I say all this—well, first of all, because I think it’s valid, and because I worry that people are going to be saying the opposite, that everyone must give all money back right now, as would make EA seem least vulnerable to imagined criticism (and some real criticism, to be fair, though the real criticism cares much less about what you actually do and much more about what they just wildly-guess / satisfyingly-imagine you’re doing). I worry that people who hold the contrary viewpoint, that it’s fine to just Lawful Neutrally trade utilons for money and undercharge to the extent you’re Good, will feel inhibited and afraid from presenting this viewpoint if they hold it; and when that happens, in EA, I often do suspect that nobody else will dare to speak the contrary viewpoint, if not me.
But also I’m saying this, because I suspect / wildly guess that the pressure to sacrifice everything, to not reserve yourself for yourself, to always give and never trade, is possibly entangled with a kind of falling too far into utilitarianism; that in some but not all people there is a common mental motion between giving up yourself and your own needs and hurting yourself, and giving up the rules that should have held you back from hurting others. I worry that in the Peter Singer brand of altruism—that met with the Lesswrong Sequences which had a lot more Nozick libertarianism in it, and gave birth to effective altruism somewhere in the middle—there is too much Good and not enough Law; that it falls out of second-order rule utilitarianism and into first-order subjective utilitarianism; and rule utilitarianism is what you ought to practice unless you are a god. I worry there’s a common mental motion (in some-not-all people) between hearing that they ought to ruin their suit to save a drowning child, instead of taking an extra 15 seconds to pull off the suit first; and people thinking that maybe they ought to go rob a bank, to save some children. But that part, about the psychology of some people who are not me, I’m a lot less sure of.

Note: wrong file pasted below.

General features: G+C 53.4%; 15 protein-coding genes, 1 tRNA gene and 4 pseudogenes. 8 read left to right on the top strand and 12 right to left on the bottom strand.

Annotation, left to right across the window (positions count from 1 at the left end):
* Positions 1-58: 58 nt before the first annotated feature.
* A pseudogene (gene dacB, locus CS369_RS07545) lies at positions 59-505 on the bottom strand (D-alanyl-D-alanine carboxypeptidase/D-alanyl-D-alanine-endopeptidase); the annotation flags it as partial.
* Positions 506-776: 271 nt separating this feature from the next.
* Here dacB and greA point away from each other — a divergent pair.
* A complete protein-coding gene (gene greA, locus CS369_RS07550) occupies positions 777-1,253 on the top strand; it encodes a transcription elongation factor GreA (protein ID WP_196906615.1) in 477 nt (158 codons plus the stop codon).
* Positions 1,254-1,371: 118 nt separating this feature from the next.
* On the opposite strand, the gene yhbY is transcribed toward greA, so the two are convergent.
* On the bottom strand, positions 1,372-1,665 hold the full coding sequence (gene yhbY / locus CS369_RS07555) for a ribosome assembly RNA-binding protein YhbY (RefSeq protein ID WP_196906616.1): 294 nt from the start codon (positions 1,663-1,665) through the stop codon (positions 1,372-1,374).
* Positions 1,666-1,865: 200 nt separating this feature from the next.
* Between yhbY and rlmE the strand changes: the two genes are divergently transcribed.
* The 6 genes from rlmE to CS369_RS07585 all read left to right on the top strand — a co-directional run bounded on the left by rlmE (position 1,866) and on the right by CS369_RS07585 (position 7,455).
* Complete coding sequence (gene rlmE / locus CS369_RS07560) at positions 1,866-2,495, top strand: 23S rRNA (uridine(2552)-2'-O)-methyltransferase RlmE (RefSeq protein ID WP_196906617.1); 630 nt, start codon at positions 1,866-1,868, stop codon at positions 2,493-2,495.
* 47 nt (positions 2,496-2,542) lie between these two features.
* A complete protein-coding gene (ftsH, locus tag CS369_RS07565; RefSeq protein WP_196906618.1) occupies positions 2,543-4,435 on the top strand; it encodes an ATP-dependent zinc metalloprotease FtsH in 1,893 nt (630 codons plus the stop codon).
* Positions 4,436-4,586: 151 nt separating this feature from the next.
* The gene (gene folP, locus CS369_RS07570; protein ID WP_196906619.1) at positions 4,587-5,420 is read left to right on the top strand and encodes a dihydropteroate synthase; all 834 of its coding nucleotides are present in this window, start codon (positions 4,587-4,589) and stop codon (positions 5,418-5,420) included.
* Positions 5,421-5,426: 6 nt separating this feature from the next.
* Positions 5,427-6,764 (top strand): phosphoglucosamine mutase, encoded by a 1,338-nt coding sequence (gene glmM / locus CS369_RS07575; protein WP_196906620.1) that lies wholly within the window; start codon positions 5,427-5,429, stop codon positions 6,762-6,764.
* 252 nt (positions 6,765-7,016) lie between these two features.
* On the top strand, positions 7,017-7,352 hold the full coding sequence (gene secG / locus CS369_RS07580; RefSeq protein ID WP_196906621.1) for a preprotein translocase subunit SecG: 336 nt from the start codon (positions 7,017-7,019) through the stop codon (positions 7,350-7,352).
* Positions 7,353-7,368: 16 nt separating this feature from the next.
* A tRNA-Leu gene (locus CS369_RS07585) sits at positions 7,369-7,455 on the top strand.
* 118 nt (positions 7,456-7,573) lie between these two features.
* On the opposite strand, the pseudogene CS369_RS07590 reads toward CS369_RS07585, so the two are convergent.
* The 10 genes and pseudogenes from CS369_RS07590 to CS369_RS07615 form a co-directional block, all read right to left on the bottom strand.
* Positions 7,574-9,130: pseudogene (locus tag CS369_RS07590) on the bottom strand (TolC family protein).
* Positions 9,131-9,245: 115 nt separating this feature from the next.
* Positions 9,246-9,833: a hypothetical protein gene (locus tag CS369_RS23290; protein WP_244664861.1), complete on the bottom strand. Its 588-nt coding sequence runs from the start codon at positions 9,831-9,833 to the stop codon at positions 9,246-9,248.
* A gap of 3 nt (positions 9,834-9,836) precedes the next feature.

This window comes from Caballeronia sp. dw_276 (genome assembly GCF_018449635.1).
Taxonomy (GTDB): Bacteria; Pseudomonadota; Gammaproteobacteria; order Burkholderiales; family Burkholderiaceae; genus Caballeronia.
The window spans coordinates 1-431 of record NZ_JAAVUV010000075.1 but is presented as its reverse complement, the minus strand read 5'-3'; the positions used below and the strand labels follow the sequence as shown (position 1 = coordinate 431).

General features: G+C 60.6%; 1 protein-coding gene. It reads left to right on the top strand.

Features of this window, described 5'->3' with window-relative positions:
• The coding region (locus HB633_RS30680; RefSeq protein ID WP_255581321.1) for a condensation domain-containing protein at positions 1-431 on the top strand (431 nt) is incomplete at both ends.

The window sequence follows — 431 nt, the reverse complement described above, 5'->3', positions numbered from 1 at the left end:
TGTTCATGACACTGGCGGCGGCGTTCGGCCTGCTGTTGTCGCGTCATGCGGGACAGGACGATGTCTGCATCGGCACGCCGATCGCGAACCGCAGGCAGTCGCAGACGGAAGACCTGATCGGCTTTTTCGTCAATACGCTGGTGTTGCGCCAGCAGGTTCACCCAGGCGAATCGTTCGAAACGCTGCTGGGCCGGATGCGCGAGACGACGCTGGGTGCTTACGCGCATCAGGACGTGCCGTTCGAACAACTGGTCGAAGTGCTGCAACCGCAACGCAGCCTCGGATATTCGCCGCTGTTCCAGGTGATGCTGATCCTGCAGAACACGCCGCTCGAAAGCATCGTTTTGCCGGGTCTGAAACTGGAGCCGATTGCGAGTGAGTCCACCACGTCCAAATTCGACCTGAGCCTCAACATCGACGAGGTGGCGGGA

I do think that EA needs more of the spirit of people who say: “Yeah, you pay me, and I’ll get the job done that I said I’ll do, and then it’s my money and I’ll use it to make myself happy; and that I’m a good person shows in how I’m undercharging for this and maybe went and accumulated professional expertise in a field where I’d be underpaid, but I still own myself and what I’m paid is still mine.” I wish that I had more of that myself, and aspire to it, even, so I feel a bit of a hypocrite in saying it, but still.
But that more abstract issue can maybe be debated later; it is not as urgent. For now, I wanted to express a possibly-contrarian opinion about what people, some of whom may be in some hardship about it, are (not) morally obligated to do.